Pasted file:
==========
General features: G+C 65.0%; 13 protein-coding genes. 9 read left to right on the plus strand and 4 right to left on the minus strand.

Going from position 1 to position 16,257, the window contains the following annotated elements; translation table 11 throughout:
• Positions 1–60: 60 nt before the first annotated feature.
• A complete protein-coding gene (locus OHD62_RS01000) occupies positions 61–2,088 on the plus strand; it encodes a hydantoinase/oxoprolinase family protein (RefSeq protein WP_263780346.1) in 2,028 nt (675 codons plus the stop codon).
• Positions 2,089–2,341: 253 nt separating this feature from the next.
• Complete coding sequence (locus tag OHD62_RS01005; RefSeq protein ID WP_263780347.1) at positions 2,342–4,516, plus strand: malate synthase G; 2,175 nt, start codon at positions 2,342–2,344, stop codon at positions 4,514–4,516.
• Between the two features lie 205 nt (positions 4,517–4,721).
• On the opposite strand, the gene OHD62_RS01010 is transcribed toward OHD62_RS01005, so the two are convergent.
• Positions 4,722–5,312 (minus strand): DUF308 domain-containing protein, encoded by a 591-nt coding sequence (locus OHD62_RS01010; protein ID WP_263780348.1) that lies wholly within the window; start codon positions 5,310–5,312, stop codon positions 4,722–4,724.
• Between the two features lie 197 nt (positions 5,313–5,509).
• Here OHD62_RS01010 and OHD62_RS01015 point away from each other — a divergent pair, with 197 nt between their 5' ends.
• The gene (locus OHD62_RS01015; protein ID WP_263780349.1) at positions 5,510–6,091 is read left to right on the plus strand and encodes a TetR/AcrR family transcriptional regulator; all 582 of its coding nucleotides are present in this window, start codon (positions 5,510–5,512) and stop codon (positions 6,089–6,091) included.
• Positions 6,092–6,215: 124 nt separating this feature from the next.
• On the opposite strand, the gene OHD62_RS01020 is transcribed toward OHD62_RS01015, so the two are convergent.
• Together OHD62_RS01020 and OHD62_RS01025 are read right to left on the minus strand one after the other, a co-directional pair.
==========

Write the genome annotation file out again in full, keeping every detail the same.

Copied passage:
General features: G+C 65.0%; 13 protein-coding genes. 9 read left to right on the plus strand and 4 right to left on the minus strand.

Going from position 1 to position 16,257, the window contains the following annotated elements; translation table 11 throughout:
• Positions 1–60: 60 nt before the first annotated feature.
• A complete protein-coding gene (locus OHD62_RS01000) occupies positions 61–2,088 on the plus strand; it encodes a hydantoinase/oxoprolinase family protein (RefSeq protein WP_263780346.1) in 2,028 nt (675 codons plus the stop codon).
• Positions 2,089–2,341: 253 nt separating this feature from the next.
• Complete coding sequence (locus tag OHD62_RS01005; RefSeq protein ID WP_263780347.1) at positions 2,342–4,516, plus strand: malate synthase G; 2,175 nt, start codon at positions 2,342–2,344, stop codon at positions 4,514–4,516.
• Between the two features lie 205 nt (positions 4,517–4,721).
• On the opposite strand, the gene OHD62_RS01010 is transcribed toward OHD62_RS01005, so the two are convergent.
• Positions 4,722–5,312 (minus strand): DUF308 domain-containing protein, encoded by a 591-nt coding sequence (locus OHD62_RS01010; protein ID WP_263780348.1) that lies wholly within the window; start codon positions 5,310–5,312, stop codon positions 4,722–4,724.
• Between the two features lie 197 nt (positions 5,313–5,509).
• Here OHD62_RS01010 and OHD62_RS01015 point away from each other — a divergent pair, with 197 nt between their 5' ends.
• The gene (locus OHD62_RS01015; protein ID WP_263780349.1) at positions 5,510–6,091 is read left to right on the plus strand and encodes a TetR/AcrR family transcriptional regulator; all 582 of its coding nucleotides are present in this window, start codon (positions 5,510–5,512) and stop codon (positions 6,089–6,091) included.
• Positions 6,092–6,215: 124 nt separating this feature from the next.
• On the opposite strand, the gene OHD62_RS01020 is transcribed toward OHD62_RS01015, so the two are convergent.
• Together OHD62_RS01020 and OHD62_RS01025 are read right to left on the minus strand one after the other, a co-directional pair.